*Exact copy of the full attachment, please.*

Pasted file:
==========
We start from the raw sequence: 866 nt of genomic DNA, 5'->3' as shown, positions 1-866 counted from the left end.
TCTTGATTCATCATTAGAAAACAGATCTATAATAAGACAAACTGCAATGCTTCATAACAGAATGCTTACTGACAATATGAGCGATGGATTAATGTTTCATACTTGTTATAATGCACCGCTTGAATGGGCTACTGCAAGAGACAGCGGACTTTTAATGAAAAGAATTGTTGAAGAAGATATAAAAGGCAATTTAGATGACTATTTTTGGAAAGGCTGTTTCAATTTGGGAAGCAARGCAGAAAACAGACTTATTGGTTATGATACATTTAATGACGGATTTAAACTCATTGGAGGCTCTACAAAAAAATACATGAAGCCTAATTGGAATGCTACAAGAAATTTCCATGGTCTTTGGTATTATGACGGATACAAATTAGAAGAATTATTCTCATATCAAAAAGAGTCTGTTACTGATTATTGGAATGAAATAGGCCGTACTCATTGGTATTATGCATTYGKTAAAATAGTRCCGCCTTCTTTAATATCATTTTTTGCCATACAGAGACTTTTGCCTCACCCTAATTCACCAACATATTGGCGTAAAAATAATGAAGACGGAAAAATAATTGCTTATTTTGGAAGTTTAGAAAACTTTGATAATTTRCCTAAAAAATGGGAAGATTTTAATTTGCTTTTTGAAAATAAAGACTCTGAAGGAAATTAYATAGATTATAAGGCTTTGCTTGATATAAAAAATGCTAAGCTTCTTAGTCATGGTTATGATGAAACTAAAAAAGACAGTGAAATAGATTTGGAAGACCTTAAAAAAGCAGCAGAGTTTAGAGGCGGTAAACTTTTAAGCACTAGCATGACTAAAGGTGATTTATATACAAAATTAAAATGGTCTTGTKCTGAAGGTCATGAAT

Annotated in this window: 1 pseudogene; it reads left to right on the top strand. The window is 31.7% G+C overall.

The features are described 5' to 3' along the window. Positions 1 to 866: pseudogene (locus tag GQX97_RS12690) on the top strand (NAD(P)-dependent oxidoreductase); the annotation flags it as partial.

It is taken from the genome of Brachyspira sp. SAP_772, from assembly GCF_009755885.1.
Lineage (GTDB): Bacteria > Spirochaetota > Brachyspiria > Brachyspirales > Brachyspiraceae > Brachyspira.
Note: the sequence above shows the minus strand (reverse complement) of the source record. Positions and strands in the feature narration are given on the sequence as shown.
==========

We start from the raw sequence: 866 nt of genomic DNA, 5'->3' as shown, positions 1-866 counted from the left end.
TCTTGATTCATCATTAGAAAACAGATCTATAATAAGACAAACTGCAATGCTTCATAACAGAATGCTTACTGACAATATGAGCGATGGATTAATGTTTCATACTTGTTATAATGCACCGCTTGAATGGGCTACTGCAAGAGACAGCGGACTTTTAATGAAAAGAATTGTTGAAGAAGATATAAAAGGCAATTTAGATGACTATTTTTGGAAAGGCTGTTTCAATTTGGGAAGCAARGCAGAAAACAGACTTATTGGTTATGATACATTTAATGACGGATTTAAACTCATTGGAGGCTCTACAAAAAAATACATGAAGCCTAATTGGAATGCTACAAGAAATTTCCATGGTCTTTGGTATTATGACGGATACAAATTAGAAGAATTATTCTCATATCAAAAAGAGTCTGTTACTGATTATTGGAATGAAATAGGCCGTACTCATTGGTATTATGCATTYGKTAAAATAGTRCCGCCTTCTTTAATATCATTTTTTGCCATACAGAGACTTTTGCCTCACCCTAATTCACCAACATATTGGCGTAAAAATAATGAAGACGGAAAAATAATTGCTTATTTTGGAAGTTTAGAAAACTTTGATAATTTRCCTAAAAAATGGGAAGATTTTAATTTGCTTTTTGAAAATAAAGACTCTGAAGGAAATTAYATAGATTATAAGGCTTTGCTTGATATAAAAAATGCTAAGCTTCTTAGTCATGGTTATGATGAAACTAAAAAAGACAGTGAAATAGATTTGGAAGACCTTAAAAAAGCAGCAGAGTTTAGAGGCGGTAAACTTTTAAGCACTAGCATGACTAAAGGTGATTTATATACAAAATTAAAATGGTCTTGTKCTGAAGGTCATGAAT

Annotated in this window: 1 pseudogene; it reads left to right on the top strand. The window is 31.7% G+C overall.

The features are described 5' to 3' along the window. Positions 1 to 866: pseudogene (locus tag GQX97_RS12690) on the top strand (NAD(P)-dependent oxidoreductase); the annotation flags it as partial.

It is taken from the genome of Brachyspira sp. SAP_772, from assembly GCF_009755885.1.
Lineage (GTDB): Bacteria > Spirochaetota > Brachyspiria > Brachyspirales > Brachyspiraceae > Brachyspira.
Note: the sequence above shows the minus strand (reverse complement) of the source record. Positions and strands in the feature narration are given on the sequence as shown.